TUPELO • Anyone who attends a live orchestral concert usually enjoys it from the comfort of a seat at a distance from the musicians.
But what if your seat was moved behind the orchestra so you can see the conductor’s face during the performance? How about a spot next to one of the performers or if you had easy access to ask a soloist about a piece of music?
The North Mississippi Symphony Orchestra will give its audience an opportunity to see another side of the symphony during its “Discovery” performances Saturday, Jan. 18 at the BancorpSouth Conference Center in Tupelo.
“Discovery” is part of conductor Steven Byess’ effort to build a connection between the orchestra and the public.
“We’re trying to engage the community more in this hundreds of years-old practice of performing with an orchestra,” he said. “I’d like for the audience to see that upclose, to understand and experience like it’s like and, therefore, discover. This is a sense of discovery for this program.”
The NMSO will host performances at 2 p.m. and 7:30 p.m.
The performance at 2 is the NMSO’s second annual sensory-friendly event that’s free to the public and to any family with special needs children and adults.
Byess said there’s some separation between the musicians and the audience at a concert, but he wants to bring them closer.
“In Tupelo, we’ve always tried to make it friendly by talking from the stage, giving access to these world-class soloists who play literally all over the world,” he said. “We bring them in, and we let the people come and talk to them. People in Memphis, Atlanta, Nashville, Kansas City, New York, Chicago, you can’t have access to the musicians in the orchestra. They’re kind of protected. In Tupelo, we create this environment where people can connect with the music.”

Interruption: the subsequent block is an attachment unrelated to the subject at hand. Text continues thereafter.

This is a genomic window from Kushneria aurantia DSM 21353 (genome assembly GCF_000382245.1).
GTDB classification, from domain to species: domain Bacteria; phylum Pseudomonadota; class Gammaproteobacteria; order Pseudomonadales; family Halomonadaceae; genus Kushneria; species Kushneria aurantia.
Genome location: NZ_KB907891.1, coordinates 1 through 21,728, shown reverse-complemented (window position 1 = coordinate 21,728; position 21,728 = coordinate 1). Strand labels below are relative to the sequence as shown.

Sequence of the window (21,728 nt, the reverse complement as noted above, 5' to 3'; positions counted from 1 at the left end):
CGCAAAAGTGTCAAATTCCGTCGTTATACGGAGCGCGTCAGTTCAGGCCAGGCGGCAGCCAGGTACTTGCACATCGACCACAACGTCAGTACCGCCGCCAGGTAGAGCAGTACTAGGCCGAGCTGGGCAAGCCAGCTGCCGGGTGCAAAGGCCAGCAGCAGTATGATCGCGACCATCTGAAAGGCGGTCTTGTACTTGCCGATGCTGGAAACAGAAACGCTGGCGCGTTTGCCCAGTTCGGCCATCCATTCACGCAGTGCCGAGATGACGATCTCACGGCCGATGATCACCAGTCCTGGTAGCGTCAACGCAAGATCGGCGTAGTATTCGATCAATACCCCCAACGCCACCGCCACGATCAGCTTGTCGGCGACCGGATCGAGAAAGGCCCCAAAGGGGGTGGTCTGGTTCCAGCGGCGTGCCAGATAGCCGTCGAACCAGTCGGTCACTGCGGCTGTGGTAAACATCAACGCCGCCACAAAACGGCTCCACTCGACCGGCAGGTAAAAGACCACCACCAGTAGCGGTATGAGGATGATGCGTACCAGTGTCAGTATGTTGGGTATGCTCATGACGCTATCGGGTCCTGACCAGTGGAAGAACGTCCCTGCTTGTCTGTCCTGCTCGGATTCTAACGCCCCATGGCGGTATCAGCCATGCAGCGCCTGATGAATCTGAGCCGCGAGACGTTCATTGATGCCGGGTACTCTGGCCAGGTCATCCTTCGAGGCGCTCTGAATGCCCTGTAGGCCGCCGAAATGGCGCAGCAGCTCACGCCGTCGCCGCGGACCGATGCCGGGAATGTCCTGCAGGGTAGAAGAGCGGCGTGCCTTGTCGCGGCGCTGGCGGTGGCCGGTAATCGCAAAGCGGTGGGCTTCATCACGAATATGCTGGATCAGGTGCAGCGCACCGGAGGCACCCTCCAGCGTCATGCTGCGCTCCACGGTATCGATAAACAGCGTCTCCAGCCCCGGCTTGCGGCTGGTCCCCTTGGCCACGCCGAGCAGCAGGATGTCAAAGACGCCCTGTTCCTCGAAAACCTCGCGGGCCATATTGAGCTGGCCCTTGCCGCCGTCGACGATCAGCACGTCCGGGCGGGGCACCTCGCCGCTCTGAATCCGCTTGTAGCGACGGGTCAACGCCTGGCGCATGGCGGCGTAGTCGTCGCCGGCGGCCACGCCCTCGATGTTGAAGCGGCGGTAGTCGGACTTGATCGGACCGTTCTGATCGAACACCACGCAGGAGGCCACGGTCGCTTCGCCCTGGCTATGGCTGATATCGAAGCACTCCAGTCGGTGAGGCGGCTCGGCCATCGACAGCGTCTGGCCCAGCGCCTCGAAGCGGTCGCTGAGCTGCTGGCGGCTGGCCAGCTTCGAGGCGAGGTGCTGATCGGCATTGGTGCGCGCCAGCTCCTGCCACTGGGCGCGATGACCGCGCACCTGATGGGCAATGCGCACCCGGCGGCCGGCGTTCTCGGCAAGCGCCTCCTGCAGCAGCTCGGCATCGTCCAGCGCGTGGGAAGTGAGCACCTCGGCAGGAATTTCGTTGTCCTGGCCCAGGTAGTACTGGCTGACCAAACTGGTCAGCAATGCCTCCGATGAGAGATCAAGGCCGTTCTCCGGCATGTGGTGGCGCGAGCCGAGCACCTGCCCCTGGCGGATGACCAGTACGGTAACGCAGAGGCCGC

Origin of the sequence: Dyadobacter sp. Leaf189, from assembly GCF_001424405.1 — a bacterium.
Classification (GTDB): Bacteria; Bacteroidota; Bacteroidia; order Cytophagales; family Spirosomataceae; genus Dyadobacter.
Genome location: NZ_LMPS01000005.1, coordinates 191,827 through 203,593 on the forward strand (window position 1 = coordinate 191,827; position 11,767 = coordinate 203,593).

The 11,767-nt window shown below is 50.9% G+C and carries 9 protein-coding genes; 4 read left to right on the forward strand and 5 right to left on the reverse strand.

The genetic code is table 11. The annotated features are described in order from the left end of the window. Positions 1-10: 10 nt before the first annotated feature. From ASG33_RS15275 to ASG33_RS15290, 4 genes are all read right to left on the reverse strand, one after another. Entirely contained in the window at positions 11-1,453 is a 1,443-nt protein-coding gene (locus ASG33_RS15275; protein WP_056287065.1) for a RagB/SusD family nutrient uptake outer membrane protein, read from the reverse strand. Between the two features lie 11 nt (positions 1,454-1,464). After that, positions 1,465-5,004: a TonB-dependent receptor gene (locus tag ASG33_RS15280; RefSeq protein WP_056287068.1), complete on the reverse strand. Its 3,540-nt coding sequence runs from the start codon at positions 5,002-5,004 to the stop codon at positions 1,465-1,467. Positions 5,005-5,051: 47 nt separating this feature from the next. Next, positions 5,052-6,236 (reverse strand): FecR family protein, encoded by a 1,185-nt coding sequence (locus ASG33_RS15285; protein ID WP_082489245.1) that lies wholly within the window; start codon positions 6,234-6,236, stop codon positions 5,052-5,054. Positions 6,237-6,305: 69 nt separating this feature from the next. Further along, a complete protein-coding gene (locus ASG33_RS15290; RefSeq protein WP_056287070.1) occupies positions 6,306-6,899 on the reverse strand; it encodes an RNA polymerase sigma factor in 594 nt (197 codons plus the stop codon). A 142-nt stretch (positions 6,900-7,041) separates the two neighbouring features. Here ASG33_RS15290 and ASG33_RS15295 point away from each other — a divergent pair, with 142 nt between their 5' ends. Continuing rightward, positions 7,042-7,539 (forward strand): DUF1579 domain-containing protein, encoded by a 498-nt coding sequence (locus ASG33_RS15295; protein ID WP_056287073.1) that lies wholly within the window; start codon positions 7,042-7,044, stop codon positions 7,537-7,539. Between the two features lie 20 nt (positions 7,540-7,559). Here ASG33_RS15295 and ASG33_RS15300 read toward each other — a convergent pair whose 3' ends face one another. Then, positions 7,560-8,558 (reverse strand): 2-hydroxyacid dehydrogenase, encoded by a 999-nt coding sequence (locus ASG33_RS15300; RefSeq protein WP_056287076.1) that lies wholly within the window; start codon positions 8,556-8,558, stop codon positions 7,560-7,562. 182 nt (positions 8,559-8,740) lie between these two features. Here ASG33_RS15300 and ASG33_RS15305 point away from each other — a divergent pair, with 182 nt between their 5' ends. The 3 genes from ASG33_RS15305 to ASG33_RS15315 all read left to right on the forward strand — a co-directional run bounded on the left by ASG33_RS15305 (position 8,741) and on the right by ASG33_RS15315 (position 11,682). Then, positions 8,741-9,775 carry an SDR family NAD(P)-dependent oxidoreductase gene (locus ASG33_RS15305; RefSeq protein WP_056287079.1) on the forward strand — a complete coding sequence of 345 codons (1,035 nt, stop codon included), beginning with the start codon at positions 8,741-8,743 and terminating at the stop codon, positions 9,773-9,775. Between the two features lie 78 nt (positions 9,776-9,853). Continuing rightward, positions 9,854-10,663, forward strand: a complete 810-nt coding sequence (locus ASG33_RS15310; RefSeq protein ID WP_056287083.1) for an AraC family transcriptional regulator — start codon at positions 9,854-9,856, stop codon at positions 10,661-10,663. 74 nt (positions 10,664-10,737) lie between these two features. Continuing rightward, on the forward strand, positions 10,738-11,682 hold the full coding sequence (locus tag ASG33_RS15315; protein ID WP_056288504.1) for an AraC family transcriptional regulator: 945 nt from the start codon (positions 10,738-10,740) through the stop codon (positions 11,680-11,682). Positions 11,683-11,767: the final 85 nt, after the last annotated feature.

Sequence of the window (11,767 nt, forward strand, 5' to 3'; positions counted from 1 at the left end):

To accomplish this during a performance, Byess said the “Discovery” concert will be “in the round.” Because of this setup, the NMSO is playing at the convention center instead of the Link Centre.
“My idea was to create a concert where the orchestra would be in the round with people sitting all around the orchestra,” he said. “The back, the sides, the front, maybe a few seats tucked inside the orchestra, so you can experience what it’s like to be inside a symphony orchestra. The people can be closer to the performances. They can see the conductor’s face. They can get close to the soloist and feel a part of the collaboration.”
Danilo Mezzadri, the NMSO’s principal flute player, will be the concert’s featured soloist. He will perform Bach’s “Suite No. 2.”
“I’ve chosen three pieces for that program that are really listener friendly,” Byess said, “pieces that are accessible so that there’s not an effort to consume the music, but allows people to hear the music and enjoy the aspects of the communication and mechanics of putting something together.”
For the 2 p.m. performance, the NMSO is partnering with the Autism Center of North Mississippi to perform a sensory-friendly concert for audiences of all ages and abilities, including those on the autism spectrum and anyone with sensory sensitivities.
The concert will be in a relaxed environment where the audience can enjoy the music with family and friends. A quiet room and headphones will be available, and consideration given to lights and sound. Autism Center staff will be on hand to assist children and families during the musical experience.